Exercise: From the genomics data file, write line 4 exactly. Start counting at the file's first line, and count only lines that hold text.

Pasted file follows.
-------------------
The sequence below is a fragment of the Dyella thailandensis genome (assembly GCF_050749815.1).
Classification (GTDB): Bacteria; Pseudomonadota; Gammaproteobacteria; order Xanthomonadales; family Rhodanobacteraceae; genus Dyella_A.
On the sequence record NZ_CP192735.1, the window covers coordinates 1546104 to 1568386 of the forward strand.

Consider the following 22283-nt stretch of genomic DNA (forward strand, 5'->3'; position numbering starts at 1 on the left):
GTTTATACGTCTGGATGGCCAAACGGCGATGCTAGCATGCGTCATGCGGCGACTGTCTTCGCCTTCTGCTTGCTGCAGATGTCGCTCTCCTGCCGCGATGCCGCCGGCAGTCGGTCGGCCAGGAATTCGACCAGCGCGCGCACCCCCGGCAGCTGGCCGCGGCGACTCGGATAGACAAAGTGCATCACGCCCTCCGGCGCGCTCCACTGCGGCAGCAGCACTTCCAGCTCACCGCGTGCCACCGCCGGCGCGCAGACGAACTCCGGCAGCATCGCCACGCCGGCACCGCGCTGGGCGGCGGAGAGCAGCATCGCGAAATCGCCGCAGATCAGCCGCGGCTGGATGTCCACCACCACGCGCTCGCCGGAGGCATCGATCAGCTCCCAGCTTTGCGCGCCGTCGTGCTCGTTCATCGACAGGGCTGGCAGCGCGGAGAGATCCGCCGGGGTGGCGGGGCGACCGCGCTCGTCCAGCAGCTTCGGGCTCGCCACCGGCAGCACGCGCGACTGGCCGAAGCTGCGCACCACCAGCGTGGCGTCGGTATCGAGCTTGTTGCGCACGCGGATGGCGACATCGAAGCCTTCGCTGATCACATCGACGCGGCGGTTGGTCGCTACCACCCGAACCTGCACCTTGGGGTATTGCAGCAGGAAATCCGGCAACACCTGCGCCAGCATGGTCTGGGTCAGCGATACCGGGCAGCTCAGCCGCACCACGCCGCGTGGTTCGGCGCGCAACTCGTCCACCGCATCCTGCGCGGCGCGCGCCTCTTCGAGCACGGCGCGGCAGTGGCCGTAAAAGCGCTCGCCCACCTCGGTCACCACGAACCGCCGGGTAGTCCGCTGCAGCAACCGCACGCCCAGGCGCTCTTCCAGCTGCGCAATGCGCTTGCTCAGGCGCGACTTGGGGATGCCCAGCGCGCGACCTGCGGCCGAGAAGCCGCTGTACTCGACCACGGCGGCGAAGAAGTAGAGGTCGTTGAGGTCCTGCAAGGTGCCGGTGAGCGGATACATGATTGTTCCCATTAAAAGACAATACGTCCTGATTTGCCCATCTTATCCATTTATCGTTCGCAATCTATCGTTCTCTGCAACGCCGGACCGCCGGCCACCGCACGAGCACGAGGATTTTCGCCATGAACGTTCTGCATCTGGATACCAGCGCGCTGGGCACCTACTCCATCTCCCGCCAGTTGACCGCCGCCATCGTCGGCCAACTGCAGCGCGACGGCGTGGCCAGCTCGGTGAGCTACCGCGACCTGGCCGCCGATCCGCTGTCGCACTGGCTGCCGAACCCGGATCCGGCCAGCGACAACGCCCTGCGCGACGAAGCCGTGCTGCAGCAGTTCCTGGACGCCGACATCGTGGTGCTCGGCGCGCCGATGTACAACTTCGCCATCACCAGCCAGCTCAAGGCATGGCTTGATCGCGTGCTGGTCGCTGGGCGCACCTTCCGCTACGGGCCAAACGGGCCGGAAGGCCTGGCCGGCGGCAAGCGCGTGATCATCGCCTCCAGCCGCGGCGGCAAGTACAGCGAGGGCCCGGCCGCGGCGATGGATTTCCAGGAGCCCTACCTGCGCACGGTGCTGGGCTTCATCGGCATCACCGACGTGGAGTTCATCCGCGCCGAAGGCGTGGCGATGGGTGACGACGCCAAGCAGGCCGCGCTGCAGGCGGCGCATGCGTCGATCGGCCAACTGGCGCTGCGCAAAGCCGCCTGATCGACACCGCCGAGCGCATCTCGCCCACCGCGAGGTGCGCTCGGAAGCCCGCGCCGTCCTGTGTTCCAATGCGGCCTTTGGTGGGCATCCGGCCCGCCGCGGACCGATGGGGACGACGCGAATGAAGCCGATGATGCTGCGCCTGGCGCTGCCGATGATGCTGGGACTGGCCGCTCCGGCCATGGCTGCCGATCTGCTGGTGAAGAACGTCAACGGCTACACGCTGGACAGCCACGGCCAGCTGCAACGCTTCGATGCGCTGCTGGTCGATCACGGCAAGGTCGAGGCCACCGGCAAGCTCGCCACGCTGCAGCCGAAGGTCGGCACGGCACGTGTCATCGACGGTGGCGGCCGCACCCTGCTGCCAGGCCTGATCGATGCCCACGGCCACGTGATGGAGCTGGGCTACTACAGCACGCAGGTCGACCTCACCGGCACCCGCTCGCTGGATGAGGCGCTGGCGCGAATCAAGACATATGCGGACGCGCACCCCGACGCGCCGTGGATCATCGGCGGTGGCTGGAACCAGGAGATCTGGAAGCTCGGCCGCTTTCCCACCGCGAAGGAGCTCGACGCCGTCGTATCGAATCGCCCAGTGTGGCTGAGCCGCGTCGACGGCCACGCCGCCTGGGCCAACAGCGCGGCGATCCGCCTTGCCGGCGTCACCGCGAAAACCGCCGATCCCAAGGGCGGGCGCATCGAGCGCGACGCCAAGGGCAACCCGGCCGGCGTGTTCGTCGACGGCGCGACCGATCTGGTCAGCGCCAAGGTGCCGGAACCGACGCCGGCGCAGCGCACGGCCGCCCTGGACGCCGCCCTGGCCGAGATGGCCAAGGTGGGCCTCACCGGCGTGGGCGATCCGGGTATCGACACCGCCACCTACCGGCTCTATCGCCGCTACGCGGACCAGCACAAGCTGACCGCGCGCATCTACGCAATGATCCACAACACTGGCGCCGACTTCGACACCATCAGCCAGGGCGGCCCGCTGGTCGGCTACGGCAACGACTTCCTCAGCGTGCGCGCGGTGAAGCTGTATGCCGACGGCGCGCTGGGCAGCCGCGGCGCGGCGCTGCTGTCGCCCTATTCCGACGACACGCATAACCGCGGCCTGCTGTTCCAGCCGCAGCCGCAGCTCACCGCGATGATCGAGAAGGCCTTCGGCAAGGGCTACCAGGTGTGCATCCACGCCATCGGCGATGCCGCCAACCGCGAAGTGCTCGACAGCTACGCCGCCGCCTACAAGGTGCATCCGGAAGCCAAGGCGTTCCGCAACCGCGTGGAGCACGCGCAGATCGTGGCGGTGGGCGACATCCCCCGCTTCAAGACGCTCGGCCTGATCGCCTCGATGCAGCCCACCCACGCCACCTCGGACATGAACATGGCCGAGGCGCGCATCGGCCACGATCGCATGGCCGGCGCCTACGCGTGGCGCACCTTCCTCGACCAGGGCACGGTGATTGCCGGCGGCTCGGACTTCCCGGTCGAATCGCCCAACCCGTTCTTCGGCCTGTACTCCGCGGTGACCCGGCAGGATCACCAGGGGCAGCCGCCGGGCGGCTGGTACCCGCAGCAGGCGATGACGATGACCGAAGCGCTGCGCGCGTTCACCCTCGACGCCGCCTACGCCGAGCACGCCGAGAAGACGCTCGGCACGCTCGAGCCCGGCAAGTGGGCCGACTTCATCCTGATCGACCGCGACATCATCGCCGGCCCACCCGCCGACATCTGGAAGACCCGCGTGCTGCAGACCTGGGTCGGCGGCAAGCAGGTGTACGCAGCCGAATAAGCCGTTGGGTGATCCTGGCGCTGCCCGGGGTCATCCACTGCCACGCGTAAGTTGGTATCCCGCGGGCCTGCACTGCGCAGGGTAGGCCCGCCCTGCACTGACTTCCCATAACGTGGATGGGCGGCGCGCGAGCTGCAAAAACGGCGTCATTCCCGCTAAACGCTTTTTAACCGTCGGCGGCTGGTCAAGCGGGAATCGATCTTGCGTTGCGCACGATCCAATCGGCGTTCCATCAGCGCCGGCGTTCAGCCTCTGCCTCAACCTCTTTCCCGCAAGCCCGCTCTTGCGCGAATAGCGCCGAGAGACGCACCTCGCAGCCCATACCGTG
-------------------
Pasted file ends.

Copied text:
Consider the following 22283-nt stretch of genomic DNA (forward strand, 5'->3'; position numbering starts at 1 on the left):